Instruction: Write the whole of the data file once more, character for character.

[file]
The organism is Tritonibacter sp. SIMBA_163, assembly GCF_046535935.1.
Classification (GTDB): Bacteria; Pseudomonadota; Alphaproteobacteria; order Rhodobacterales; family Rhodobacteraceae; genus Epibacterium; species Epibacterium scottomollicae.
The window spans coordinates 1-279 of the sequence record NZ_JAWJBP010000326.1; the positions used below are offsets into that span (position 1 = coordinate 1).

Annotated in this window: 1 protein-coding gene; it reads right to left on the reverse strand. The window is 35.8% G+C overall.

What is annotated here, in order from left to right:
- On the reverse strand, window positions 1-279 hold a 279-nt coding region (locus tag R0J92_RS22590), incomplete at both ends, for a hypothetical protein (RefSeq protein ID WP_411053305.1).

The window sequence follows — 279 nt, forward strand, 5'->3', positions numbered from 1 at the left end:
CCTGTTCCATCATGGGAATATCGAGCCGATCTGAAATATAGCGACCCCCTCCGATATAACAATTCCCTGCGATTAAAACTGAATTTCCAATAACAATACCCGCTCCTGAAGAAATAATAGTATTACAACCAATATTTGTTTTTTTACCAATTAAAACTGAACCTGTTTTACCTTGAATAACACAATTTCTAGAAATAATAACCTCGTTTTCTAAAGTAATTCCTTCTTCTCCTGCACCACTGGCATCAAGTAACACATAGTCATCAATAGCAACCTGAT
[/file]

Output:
The organism is Tritonibacter sp. SIMBA_163, assembly GCF_046535935.1.
Classification (GTDB): Bacteria; Pseudomonadota; Alphaproteobacteria; order Rhodobacterales; family Rhodobacteraceae; genus Epibacterium; species Epibacterium scottomollicae.
The window spans coordinates 1-279 of the sequence record NZ_JAWJBP010000326.1; the positions used below are offsets into that span (position 1 = coordinate 1).

Annotated in this window: 1 protein-coding gene; it reads right to left on the reverse strand. The window is 35.8% G+C overall.

What is annotated here, in order from left to right:
- On the reverse strand, window positions 1-279 hold a 279-nt coding region (locus tag R0J92_RS22590), incomplete at both ends, for a hypothetical protein (RefSeq protein ID WP_411053305.1).

The window sequence follows — 279 nt, forward strand, 5'->3', positions numbered from 1 at the left end:
CCTGTTCCATCATGGGAATATCGAGCCGATCTGAAATATAGCGACCCCCTCCGATATAACAATTCCCTGCGATTAAAACTGAATTTCCAATAACAATACCCGCTCCTGAAGAAATAATAGTATTACAACCAATATTTGTTTTTTTACCAATTAAAACTGAACCTGTTTTACCTTGAATAACACAATTTCTAGAAATAATAACCTCGTTTTCTAAAGTAATTCCTTCTTCTCCTGCACCACTGGCATCAAGTAACACATAGTCATCAATAGCAACCTGAT